With a little advance planning, the Volga region is easy to explore. From June to September, several companies offer cruises. The major ports are also connected by rail, with distances between cities often spaced at eight- to 12-hour intervals that can be covered overnight. We’ve traced out a train tour of five stops – from Nizhny Novgorod to Astrakhan – that show off the region’s history and natural splendour. (All except Astrakhan are also the host cities for the 2018 FIFA World Cup.)
As Moscow expanded southward in the 16th century, it left a legacy of impressive fortresses – kremlins – in its wake, and Nizhny Novgorod’s kremlin boggles both for its size and commanding view of the river. These days, the kremlin houses the city’s best museums, including the Nizhegorodsky State Art Museum, with its impressive abstracts, and the recently renovated National Centre of Contemporary Art.
During the Soviet period Nizhny – then known as Gorky – was closed to foreigners, making it the perfect place to banish individuals deemed inconvenient to the regime. Physicist and dissident Andrei Sakharov was exiled here for eight years in the 1970s and ’80s. His modest apartment has been converted to a quirky museum and looks the same as the day he left in 1986.
Nizhny has some excellent restaurants, including Restoratsia Pyatkin, which offers Volga fish specialities and fresh-brewed kvas (a tangy drink of fermented rye bread). For an overnight stay, look no further than family-run Jouk-Jacques on pedestrianised Bolshaya Pokrovskaya ul, a short walk from the kremlin.
From Nizhny, an overnight train brings you to Kazan, the former Khanate stronghold and present-day capital of the autonomous Republic of Tatarstan. A trip here affords the chance to experience the unique food and culture of the Volga Tatars, an ethnic-Turkic, Islamic people that make up about half the city’s population.
In keeping with the multiethnic character, Kazan’s gleaming white kremlin holds both the enormous Kul Sharif Mosque and the Annunciation Cathedral. A leisurely stroll here offers breathtaking vistas out over the river and the chance to see some impressive art at the local branch of the Hermitage Museum. South of the kremlin, the remnants of Ivan the Terrible’s Siege of Kazan lives on at the Old Tatar Settlement, a ramshackle neighbourhood of colourful wooden houses that date from the time when ethnic Tatars could only live in this part of the city.
Sample traditional Tatar chak-chak, a prized sweet made from baked dough and honey, at the Chak-chak Museum (chak-chak.muzeino.ru), or dive into possibly harder-to-swallow Tatar classics like stewed horsemeat or mutton at Dom Tatarskoy Kulinarii. Giuseppe Hotel is an Italian-owned boutique hotel within easy walk of the kremlin.
From Kazan, head south on the train to the bustling port of Samara. Truth be told, for a city of its size (1.16 million people) Samara lacks for top sights, though it’s got a lively vibe and a beautiful riverfront park. The only in-town must is a subterranean WWII-era bunker built for Stalin in the event the Nazis over-ran Moscow, though it was never used.
Outside the city, Samara is a jumping-off point for hiking the Zhiguli Hills across the river on the western bank. The river loops around the hills to create a peninsula encompassing some 32,000 hectares of national forest reserve and plenty of trails.
There are lots places to eat well. Staraya Kvartira combines excellent Russian cooking with a memorable setting in a restored Soviet-era flat. For an overnight stay, try Hotel Europe, a quirky but friendly inn housed in a mustard-yellow mansion dating from 1902.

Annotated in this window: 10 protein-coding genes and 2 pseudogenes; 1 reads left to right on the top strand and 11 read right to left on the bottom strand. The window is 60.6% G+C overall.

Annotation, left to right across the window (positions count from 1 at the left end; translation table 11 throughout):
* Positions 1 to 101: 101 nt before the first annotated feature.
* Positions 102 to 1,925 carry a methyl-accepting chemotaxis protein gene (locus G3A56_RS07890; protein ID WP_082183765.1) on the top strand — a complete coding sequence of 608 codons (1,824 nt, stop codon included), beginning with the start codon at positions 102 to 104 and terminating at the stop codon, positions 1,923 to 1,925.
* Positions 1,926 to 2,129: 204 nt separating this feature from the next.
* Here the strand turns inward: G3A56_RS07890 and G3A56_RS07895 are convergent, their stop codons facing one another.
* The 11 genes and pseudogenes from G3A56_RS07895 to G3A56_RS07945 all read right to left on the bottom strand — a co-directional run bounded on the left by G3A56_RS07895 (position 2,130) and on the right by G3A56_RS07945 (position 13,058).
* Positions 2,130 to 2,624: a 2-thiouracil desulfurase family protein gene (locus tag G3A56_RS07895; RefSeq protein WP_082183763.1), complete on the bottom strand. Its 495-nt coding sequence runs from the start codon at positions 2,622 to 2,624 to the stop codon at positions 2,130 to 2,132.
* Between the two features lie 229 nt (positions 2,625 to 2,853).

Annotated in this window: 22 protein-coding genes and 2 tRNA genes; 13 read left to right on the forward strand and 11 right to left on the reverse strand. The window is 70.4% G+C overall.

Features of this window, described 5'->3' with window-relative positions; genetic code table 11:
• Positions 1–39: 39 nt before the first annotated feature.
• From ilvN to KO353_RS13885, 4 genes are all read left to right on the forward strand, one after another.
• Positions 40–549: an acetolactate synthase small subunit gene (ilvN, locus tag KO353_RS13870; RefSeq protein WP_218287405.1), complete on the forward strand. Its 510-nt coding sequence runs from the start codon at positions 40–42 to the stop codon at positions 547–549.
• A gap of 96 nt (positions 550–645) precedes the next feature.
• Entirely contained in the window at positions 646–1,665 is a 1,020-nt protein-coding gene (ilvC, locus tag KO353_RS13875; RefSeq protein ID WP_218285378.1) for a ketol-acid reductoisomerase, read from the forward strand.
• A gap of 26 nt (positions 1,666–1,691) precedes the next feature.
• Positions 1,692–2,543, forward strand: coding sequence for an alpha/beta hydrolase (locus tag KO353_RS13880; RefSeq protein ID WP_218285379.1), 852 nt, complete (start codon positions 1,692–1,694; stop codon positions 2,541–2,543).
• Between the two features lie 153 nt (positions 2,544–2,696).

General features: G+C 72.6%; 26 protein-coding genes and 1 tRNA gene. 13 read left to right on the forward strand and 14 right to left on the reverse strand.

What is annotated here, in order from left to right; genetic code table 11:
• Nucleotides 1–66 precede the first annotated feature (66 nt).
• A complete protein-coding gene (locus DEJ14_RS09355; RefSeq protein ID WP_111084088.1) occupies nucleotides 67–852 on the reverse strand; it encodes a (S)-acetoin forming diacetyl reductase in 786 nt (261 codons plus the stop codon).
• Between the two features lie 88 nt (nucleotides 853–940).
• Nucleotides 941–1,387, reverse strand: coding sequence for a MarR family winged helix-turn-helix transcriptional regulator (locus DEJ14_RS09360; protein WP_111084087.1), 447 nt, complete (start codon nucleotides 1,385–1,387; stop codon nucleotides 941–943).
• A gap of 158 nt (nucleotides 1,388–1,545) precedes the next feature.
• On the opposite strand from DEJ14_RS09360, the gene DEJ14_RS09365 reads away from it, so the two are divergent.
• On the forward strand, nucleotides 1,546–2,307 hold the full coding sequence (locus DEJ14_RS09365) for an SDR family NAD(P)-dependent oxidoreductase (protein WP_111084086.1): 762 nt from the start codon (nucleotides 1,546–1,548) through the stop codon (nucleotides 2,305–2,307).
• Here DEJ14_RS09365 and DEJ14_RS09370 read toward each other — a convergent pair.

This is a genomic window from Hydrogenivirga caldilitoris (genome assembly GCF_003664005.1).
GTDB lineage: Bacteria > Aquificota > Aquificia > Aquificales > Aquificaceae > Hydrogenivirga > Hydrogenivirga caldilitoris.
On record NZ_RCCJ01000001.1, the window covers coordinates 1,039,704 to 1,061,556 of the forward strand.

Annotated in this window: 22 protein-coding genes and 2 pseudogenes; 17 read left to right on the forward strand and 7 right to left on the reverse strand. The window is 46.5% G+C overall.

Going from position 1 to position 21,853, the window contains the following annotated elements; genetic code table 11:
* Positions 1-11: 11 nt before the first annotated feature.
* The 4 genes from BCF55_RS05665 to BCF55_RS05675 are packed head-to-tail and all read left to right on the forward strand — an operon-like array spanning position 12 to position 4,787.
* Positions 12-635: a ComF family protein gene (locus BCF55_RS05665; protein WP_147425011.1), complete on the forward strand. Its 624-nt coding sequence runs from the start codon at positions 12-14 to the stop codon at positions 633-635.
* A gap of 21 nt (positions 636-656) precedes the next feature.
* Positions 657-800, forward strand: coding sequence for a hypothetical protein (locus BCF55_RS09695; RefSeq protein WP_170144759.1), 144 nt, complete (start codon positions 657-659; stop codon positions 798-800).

Hop the overnight train south for the long haul (17 hours) to Volgograd, a city lionised in Russian history books as the place where the WWII Nazi juggernaut was finally halted. This is where the Battle of Stalingrad was fought from late 1942 to early 1943 and where more than a million people died. In the aftermath of the battle, the Soviets rebuilt the city in pomp and palaces and it remains an impressive, graceful place.
Take the high-speed tram 3.5km north of the centre to see the immense Mamaev Kurgan memorial complex, topped by a 72m-high statue of Mother Russia. Spend the better part of the day ambling around the grounds to admire the evocative statues, reflecting pools, church, cemetery and eternal flame. Back in town, the Panorama Museum of the Battle of Stalingrad tells the story of the battle in eight large exhibition halls and a 360-degree panorama.
Volgograd’s lively riverfront has lots of spots to grab a bite. Hungry (on the central Alley of Heroes) is a modern cafe with hearty salads and authentic wood-fired pizzas. Stary Stalingrad is an affordable boutique hotel offering nicely furnished rooms with an individual touch.
Ethnically diverse Astrakhan sits north of the river’s end and is Russia’s face on the Caspian Sea. Unsurprisingly – given the strategic location – the city sports an impressive 16th-century kremlin, stuffed with churches and museums. There’s also a pretty riverfront promenade that stretches on (literally) for miles.
Astrakhan is the main staging area for forays into the delta, which starts some 70km south. Though it’s possible to reach the delta by private transport, the trip (including the necessary paperwork) is much easier if going through a private agency. Several Astrakhan-based companies, including Cezar and Procosta, offer day excursions and longer trips for activities like boating, fishing and birdwatching.
Astrakhan is the ideal spot to sample the region’s culinary diversity, so don’t miss the chance to take a meal at Mindal (ul Ulyanovykh 10), where the menu is equally fluent in Azeri, Persian, Kazakh and Russian cooking. The nearby Astrakhanskaya Hotel (astrakhanskaya-hotel.ru) offers affordable luxury in a late-19th-century town palace.